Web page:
Published in 2007 in the Journal of Law, Economics, & Organization
Revised version of papers delivered at the 2005 Conference on Law and Positive Political Theory, Northwestern University School of Law and the 2005 annual meeting of the Law & Society Association, Las Vegas NV.
Andrew D. Martin
Jeffrey A. Segal
Assessing the empirical implications of many theoretical models of judicial politics requires a measurement strategy for placing relevant actors (judges of lower courts, justices of the Supreme Court, members of Congress, and the President) in the same policy space.
We take up this challenge in three steps. We begin by explicating our measurement strategy, and then by explaining its advantages over previous efforts. Next we explore the results of our approach, and provide a descriptive look at data it yields: a ``Judicial Common Space" score for all justices and judges serving between 1953 and 2006 [now through 2020]. The last section offers three contemporary applications---all of which, we hope, shore up the suitability and adaptability of the Judicial Common Space for research on law and courts.
Click here for the article (.pdf).
Click here for the most recent data: zipped Stata (.dta) and R (.RData) files. Posted on January 5, 2021. Note: (1) files with _pence estimate the scores using Pence's nominate score (Trump's is not available) and (2) files with _sen_repub estimate the scores using the mean nominate score of the Senate's Republicans.
(1) May 28, 2010. This update corrects an error in the JCS median file: the median for year 1, 105th Congress was incorrect. We thank Anna Harvey for pointing out this error.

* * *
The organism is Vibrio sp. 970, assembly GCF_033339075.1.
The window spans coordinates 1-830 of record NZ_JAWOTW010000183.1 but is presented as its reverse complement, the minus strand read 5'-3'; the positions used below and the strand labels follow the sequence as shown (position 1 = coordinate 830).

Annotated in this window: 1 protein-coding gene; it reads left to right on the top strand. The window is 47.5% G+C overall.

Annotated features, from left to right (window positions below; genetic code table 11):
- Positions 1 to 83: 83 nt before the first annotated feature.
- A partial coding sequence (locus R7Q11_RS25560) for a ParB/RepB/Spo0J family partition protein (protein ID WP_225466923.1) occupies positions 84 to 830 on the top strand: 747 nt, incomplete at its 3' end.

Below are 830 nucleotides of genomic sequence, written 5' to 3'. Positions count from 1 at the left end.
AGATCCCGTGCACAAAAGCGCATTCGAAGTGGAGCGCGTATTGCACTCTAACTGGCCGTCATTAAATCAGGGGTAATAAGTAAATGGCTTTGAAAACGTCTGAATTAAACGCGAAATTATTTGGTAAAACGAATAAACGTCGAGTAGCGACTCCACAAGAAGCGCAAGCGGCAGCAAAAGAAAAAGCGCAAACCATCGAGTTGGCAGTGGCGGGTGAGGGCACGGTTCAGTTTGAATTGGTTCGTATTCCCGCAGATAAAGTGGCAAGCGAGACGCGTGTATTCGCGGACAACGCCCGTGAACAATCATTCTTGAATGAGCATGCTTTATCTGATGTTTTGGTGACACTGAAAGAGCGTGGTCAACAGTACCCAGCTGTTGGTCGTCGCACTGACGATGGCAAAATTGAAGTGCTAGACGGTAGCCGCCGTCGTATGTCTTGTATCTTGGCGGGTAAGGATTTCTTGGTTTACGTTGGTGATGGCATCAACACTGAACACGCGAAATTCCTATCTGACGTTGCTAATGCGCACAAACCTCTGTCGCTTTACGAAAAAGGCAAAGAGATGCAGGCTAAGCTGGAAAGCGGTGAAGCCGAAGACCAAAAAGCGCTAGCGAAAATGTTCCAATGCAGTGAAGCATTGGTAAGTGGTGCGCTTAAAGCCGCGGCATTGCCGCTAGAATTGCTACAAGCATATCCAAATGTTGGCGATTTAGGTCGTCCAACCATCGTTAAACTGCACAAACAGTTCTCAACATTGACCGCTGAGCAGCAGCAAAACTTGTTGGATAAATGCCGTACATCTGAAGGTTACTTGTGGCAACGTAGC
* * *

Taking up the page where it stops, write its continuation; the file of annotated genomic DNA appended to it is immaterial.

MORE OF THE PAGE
(2) July 23, 2010. We corrected misspellings in the names of two judges. We thank Rafael Pardo for the corrections.
(3) June 10, 2015. Updated scores.
(4) July 13, 2015. This update corrects some small typos in the spelling of four judges' names and mistakes in the ideology scores of two judges on the DC Circuit (Henderson and Tatel). We thanks Christy Boyd and Micheal Giles for pointing out these errors.
(5) July 4, 2016. One correction: "Martin, Barbara" (11th circuit) should be "Martin, Beverly Baldwin." Thanks to Adam Samaha for bringing this error to our attention.
(6) October 8, 2016. One correction: "Mortiz, Nancy" (10th circuit) should be "Moritz, Nancy." Thanks to Ryan Black for spotting this typo.
(7) December 12, 2017. Siyu Li noticed that the congress number in row 62 should be 115, not 113. We have made this correction.
(8) April 26, 2018. Corrects two DC Circuit errors in the data posted on April 19, 2018.
(9) December 15, 2019. Thanks to Elizabeth Lane for noticing that 1945 should be the start of the the 79th Congress, with the Senate median at 0.0585 and the House median at -0.044.